The period in which gonorrhea began to infect man is unknown, but the earliest records make mention of it. The disease was treated crudely until 1879, when Neisser 1 discovered the diplococcus, which he termed the gonococcus, and which has since been looked on as the etiologic factor of the disease. Six years later, in 1885, Bumm,2 a German investigator, reported that he had succeeded in securing the gonococcus through culture on peptone agar with serum as a medium.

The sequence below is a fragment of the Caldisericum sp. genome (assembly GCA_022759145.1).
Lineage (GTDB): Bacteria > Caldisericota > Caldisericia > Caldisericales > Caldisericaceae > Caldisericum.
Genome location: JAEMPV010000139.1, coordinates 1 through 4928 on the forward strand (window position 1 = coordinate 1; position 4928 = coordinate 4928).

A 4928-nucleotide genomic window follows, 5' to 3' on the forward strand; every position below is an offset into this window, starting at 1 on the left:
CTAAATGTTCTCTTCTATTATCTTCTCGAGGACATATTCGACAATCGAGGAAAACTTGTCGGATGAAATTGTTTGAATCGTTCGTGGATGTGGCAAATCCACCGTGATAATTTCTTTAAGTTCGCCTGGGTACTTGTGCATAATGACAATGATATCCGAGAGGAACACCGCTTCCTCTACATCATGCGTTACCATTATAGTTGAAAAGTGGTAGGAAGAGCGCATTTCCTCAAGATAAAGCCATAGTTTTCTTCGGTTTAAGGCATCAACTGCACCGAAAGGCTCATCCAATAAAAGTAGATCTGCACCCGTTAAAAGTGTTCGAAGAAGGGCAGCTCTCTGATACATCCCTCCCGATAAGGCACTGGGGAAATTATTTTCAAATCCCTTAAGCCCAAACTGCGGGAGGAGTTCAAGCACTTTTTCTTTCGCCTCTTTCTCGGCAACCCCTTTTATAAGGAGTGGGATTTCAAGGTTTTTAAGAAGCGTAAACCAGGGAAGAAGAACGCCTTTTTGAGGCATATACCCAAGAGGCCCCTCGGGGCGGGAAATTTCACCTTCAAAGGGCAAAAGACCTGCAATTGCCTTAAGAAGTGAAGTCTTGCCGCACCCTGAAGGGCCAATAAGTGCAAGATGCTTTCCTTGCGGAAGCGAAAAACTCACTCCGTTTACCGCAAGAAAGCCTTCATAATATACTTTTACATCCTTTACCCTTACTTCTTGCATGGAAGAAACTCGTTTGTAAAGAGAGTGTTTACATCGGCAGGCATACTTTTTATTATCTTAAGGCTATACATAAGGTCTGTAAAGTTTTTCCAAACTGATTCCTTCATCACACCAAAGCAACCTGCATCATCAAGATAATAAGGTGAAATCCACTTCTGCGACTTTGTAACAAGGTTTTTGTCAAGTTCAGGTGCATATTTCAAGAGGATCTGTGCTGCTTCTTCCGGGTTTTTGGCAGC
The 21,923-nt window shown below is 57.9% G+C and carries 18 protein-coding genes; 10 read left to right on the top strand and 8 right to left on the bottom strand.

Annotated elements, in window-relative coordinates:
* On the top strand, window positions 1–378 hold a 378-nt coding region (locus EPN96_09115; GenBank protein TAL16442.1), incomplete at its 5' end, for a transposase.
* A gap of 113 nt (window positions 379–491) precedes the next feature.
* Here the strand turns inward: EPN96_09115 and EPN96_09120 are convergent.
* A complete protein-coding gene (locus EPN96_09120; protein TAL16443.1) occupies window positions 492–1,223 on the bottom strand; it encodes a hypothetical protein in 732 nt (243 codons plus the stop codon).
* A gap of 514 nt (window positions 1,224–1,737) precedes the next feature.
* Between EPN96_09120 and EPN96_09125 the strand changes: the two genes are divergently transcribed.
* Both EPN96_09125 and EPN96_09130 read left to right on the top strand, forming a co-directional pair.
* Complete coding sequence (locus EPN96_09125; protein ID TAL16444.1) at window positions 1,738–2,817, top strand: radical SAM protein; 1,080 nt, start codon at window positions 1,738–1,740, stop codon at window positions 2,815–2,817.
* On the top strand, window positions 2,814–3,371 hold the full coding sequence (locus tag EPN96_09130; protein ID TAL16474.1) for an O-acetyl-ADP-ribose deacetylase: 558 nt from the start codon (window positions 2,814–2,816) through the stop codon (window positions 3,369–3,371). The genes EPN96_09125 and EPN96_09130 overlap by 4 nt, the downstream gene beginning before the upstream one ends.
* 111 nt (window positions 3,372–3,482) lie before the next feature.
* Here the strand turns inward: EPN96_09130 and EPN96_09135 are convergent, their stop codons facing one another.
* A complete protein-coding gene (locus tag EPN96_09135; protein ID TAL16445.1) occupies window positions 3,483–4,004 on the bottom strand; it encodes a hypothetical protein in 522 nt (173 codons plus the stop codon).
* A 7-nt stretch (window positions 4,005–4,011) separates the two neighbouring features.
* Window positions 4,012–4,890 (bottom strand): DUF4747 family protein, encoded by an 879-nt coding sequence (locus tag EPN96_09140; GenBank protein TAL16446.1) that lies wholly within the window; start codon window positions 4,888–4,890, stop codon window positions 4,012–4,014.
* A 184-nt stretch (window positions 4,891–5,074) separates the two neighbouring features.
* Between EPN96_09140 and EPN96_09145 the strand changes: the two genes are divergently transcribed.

In the work reported here, smears were tried and then the different mediums were used and finally hydrocele agar was chosen, which agar was first described by Wertheim,3 in 1899. In growing the gonococcus on this medium, the method of reduced oxygen tension, as described by Schwartz,4 in 1920, was followed.
At times it is difficult to obtain hydrocele fluid to make hydrocele agar, and often one has